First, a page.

Jurassic World… yeah.

This film had one job, and that was to be better than The Lost World and Jurassic Park 3. It achieved this feat, but that isn’t the most challenging thing to do. I certainly wasn’t expecting the film to be better than Jurassic Park, and why people thought it would be or used that as a measuring stick makes zero sense to me.

The only way for Jurassic World would have been better than Jurassic Park is if you invented a time machine and released that film first; and even then I wonder.

Was Jurassic World a bad film? No, it was fun. Was it a good film? No, it was not, and it isn’t because of the plot or the super 2-D characters or the fact that Claire is the fall guy whom the audience doesn’t care at all about; my beef with this movie is one thing:

The references

It’s fun when a sequel or a remake does this, the nod to the previous entry or the first film, but when you nod so much that we begin to worry that you’re having a seizure, that’s when it’s a problem. We get the Mr. DNA, great, that’s something everyone wanted. Then you get the guy wearing the t-shirt from the original park design and getting called out for it, even though it’s the same design that’s plastered everywhere in the park. Okay, that’s funnyish, but kinda hypocritical.

Then you get the t-rex feeding scene from the first film, a goat on a chain, and a flare, and it all goes downhill from there.

This movie was pointing and shouting so hard at the first film to make sure we understood that it is not trying to be the previous two entries in the franchise that it began to resemble a five year-old child throwing a fit. It even took us to the original visitors center that had working goggles and Jeeps! We get it! You are not the other films, can we please move on?

When your movie is constantly doing this sort of thing it’s relying on the past nostalgia of the returning audience of the previous three films to go, “Oh yeah, I loved the flare thing!” and make the new comers go, “This must be important so how, but why? Better go watch the other movies.” The film isn’t standing on it’s own at this point, it’s leaning heavily on the foundation of the original film. Yes, The Lost World and JP3 did it too, but it was the singular nod, the one you’re used to seeing in a franchise film series because it is neat to revisit the places that blew your mind the first time.

This becomes an issue when the filmmakers don’t try to make new mind blowing scenes in the sequels.

Think about it like this, the riveting part in JPW is when the Indo-rex, t-rex, and velociraptor are duking it out, but even then it doesn’t stick with us after the fight is over. Why? Because the human characters are not really threatened here, they move around the fight, but t-rex is their friend here and is defending their honor.

JP3, the parasailing part was neat, but it’s a chase scene and it didn’t have a point of focus for the audience to grab on to and remember.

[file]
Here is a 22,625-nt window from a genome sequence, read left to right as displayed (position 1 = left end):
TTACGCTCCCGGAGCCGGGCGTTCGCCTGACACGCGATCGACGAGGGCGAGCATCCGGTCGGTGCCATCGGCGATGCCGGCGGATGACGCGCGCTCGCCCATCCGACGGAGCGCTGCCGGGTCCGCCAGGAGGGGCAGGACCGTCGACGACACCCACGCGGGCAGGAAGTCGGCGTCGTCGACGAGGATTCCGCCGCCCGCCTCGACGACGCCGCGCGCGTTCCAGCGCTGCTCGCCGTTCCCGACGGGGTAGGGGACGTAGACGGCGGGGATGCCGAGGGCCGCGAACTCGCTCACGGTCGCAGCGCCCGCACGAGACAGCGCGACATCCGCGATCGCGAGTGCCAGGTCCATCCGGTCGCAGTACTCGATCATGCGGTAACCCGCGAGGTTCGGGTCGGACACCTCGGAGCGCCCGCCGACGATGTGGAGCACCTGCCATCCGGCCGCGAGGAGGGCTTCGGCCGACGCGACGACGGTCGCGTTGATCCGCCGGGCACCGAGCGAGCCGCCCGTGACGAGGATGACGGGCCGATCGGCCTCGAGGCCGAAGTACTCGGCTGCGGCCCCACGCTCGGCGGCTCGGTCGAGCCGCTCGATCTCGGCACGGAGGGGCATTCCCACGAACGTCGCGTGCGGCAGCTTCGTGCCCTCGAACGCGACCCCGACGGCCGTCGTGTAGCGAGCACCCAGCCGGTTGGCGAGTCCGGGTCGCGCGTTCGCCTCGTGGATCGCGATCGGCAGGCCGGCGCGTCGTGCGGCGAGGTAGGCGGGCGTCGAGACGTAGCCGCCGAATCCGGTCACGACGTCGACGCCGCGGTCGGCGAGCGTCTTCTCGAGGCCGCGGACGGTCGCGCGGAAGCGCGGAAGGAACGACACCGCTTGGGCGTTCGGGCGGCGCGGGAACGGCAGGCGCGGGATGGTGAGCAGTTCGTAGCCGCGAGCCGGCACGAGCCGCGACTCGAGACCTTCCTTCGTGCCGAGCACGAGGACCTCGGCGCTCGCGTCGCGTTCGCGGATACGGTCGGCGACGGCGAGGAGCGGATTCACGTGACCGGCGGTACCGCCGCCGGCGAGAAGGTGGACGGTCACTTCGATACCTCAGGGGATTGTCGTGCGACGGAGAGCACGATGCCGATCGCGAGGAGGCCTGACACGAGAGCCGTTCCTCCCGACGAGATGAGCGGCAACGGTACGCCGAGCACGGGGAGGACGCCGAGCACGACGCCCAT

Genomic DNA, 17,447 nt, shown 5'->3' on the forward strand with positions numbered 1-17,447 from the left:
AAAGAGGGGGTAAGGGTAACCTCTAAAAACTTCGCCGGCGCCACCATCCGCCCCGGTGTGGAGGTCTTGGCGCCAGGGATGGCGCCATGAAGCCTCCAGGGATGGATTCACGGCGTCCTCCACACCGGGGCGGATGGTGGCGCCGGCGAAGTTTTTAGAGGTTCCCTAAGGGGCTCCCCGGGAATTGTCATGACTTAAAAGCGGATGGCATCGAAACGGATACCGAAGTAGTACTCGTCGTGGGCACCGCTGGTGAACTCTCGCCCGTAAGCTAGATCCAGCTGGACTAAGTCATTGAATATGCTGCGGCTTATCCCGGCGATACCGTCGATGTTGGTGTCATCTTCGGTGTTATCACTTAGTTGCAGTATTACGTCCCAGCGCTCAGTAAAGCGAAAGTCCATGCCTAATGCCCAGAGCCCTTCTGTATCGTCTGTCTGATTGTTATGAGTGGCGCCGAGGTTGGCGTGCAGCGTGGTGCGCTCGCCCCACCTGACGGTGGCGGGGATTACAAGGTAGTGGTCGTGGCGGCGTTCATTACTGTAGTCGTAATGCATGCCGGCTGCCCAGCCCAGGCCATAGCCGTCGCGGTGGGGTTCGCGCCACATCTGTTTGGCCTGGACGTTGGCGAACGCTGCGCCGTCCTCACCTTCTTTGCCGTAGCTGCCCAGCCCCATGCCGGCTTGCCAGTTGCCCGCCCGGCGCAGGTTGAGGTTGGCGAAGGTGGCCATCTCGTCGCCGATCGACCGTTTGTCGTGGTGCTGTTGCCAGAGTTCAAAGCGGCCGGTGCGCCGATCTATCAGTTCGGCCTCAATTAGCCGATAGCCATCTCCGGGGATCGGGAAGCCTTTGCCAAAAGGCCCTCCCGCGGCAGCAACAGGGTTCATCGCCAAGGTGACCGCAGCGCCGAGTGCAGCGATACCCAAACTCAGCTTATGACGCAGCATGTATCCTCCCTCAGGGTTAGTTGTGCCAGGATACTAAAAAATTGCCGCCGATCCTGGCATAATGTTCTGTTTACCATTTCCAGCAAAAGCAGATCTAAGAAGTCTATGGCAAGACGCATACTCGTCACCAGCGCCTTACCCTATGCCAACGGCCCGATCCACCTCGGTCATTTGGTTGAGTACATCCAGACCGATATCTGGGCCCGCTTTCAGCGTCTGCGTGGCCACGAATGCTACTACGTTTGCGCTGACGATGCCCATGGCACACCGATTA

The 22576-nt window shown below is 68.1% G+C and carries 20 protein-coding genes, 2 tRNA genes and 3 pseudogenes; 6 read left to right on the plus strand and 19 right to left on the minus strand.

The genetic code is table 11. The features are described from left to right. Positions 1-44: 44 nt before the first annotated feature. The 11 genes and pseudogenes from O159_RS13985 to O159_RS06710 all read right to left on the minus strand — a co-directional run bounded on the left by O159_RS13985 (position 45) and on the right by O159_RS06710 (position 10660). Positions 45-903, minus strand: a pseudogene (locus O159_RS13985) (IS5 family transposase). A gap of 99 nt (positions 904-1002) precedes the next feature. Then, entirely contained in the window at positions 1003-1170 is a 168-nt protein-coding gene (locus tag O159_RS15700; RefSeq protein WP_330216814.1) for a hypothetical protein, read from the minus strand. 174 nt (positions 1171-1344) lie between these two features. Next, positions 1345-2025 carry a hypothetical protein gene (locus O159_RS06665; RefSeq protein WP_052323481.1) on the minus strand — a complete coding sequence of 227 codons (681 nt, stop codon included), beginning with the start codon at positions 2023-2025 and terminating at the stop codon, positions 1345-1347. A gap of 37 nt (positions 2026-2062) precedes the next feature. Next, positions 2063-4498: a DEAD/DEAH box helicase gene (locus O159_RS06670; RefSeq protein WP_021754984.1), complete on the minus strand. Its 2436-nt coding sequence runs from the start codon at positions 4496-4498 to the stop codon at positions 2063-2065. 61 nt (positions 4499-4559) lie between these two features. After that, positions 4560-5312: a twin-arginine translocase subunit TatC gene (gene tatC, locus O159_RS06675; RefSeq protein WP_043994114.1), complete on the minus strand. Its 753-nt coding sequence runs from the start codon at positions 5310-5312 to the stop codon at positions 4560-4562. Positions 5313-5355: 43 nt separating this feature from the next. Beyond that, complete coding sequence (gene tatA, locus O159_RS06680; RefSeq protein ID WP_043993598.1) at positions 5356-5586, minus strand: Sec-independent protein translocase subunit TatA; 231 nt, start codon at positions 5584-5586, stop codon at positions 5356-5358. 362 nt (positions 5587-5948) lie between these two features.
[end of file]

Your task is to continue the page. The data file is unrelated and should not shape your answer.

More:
TLW had the velociraptors and they were being all velociraptoriee, hiding in the tall grass, pouncing, but the memorable scene in the compound on the island ninja-ruled these guys. They were laughable, which isn’t something you want associated with your monster.

None of these scenes stick with us because we are not allowed to be held in wonder, we are told that this is the exciting part!

Then you go to Jurassic Park, the power goes down, the tour stops in front of the t-rex cage, power will come back on surely? Then you get the rumble, then you see water move, then you begin to doubt. Then comes the flare and the potty humor and everything else we remember about that scene. It sticks with us because of the build up, even later on in the kitchen with the velociraptors, the build up matters; and this isn’t a build up of action but rather a build of tension. The action is the release of the tension, and for some reason filmmakers have forgotten that this is the case. Action can build up but it needs to go somewhere else for the audience, to a pause, to a moment, but instead we are drowned in meh-action. There used to be a moment in a movie when the action was over and you felt relieved, like you had just chewed the most refreshing gum ever, but I haven’t had that feeling in a long time.

I never truly felt that spearmint feeling in Jurassic World. This movie was throwing so much action at the screen, but none of it registered because there was no build up, there weren’t any stakes. As soon as the first ethnic guy and fat guy were eaten, I knew none of the main characters were in danger, unless they were ethnic. That lack of fear is a killer in an action film, even though we know most of the time the heroes won’t die, we still need a holy shit moment with them in order to make us care a little.

This isn’t to say that it is all doom and gloom here. The hidden gem, the treasure of this film, was one man:

BD Wong Jurassic World1


B.D. Wong saved this movie for me because of his spot on performance as Val Kilmer. This isn’t a knock in any way, shape, or form; his mannerisms, the way he talked, it was eerie! If you think I am being a dick, I am not, and if you think I am talking crazy then re-watch his scenes and tell me you are not seeing 90’s Kilmer!

Overall, it was fun, but I found the experience to be a little hollow. Of course, it’s made over 200 million, so who the hell am I, right? I recommend you check it out because I want you to form your own opinion, and it can be in direct conflict with mine here, that’s your call.

But, I think we can all agree that B.D. Wong needs more feature films.

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Nick enjoys making things and drinking coffee, specifically the latter, for without it the former wouldn’t get done. He also wrote a book titled “Where Monsters Lie & Other Tales”